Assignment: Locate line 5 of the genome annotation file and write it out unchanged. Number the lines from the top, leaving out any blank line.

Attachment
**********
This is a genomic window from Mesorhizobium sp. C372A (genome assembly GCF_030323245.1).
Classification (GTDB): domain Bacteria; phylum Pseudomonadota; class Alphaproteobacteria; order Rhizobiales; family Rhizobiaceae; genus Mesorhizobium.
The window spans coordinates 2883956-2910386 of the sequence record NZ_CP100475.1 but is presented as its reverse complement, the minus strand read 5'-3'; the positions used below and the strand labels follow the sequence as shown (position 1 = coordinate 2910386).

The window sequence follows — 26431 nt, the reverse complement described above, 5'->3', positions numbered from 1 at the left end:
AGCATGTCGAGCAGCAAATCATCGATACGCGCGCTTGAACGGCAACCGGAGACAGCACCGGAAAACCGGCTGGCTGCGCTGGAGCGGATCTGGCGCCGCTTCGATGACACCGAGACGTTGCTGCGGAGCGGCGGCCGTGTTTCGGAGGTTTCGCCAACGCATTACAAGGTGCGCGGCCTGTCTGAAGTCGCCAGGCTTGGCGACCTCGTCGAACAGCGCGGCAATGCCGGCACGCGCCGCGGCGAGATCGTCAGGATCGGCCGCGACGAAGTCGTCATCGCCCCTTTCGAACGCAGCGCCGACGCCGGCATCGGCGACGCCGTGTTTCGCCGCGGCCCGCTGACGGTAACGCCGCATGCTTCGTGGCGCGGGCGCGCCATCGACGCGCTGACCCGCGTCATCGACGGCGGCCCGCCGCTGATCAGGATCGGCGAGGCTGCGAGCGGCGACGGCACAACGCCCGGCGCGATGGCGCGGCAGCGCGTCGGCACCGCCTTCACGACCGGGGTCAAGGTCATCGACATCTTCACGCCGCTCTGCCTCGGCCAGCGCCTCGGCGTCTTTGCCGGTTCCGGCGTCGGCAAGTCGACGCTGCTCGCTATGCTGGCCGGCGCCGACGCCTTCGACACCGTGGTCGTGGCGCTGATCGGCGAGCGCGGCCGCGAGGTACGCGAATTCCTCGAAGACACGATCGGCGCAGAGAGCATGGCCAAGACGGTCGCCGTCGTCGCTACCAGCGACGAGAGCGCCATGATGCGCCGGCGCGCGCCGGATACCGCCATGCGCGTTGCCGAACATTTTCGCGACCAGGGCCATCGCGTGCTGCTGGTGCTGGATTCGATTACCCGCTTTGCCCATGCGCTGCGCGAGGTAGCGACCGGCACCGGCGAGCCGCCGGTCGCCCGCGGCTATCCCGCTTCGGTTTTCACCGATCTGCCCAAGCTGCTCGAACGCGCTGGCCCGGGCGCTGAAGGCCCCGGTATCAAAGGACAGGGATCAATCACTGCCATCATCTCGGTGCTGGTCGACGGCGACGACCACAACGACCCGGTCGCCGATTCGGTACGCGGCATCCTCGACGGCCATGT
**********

AGCATGTCGAGCAGCAAATCATCGATACGCGCGCTTGAACGGCAACCGGAGACAGCACCGGAAAACCGGCTGGCTGCGCTGGAGCGGATCTGGCGCCGCTTCGATGACACCGAGACGTTGCTGCGGAGCGGCGGCCGTGTTTCGGAGGTTTCGCCAACGCATTACAAGGTGCGCGGCCTGTCTGAAGTCGCCAGGCTTGGCGACCTCGTCGAACAGCGCGGCAATGCCGGCACGCGCCGCGGCGAGATCGTCAGGATCGGCCGCGACGAAGTCGTCATCGCCCCTTTCGAACGCAGCGCCGACGCCGGCATCGGCGACGCCGTGTTTCGCCGCGGCCCGCTGACGGTAACGCCGCATGCTTCGTGGCGCGGGCGCGCCATCGACGCGCTGACCCGCGTCATCGACGGCGGCCCGCCGCTGATCAGGATCGGCGAGGCTGCGAGCGGCGACGGCACAACGCCCGGCGCGATGGCGCGGCAGCGCGTCGGCACCGCCTTCACGACCGGGGTCAAGGTCATCGACATCTTCACGCCGCTCTGCCTCGGCCAGCGCCTCGGCGTCTTTGCCGGTTCCGGCGTCGGCAAGTCGACGCTGCTCGCTATGCTGGCCGGCGCCGACGCCTTCGACACCGTGGTCGTGGCGCTGATCGGCGAGCGCGGCCGCGAGGTACGCGAATTCCTCGAAGACACGATCGGCGCAGAGAGCATGGCCAAGACGGTCGCCGTCGTCGCTACCAGCGACGAGAGCGCCATGATGCGCCGGCGCGCGCCGGATACCGCCATGCGCGTTGCCGAACATTTTCGCGACCAGGGCCATCGCGTGCTGCTGGTGCTGGATTCGATTACCCGCTTTGCCCATGCGCTGCGCGAGGTAGCGACCGGCACCGGCGAGCCGCCGGTCGCCCGCGGCTATCCCGCTTCGGTTTTCACCGATCTGCCCAAGCTGCTCGAACGCGCTGGCCCGGGCGCTGAAGGCCCCGGTATCAAAGGACAGGGATCAATCACTGCCATCATCTCGGTGCTGGTCGACGGCGACGACCACAACGACCCGGTCGCCGATTCGGTACGCGGCATCCTCGACGGCCATGT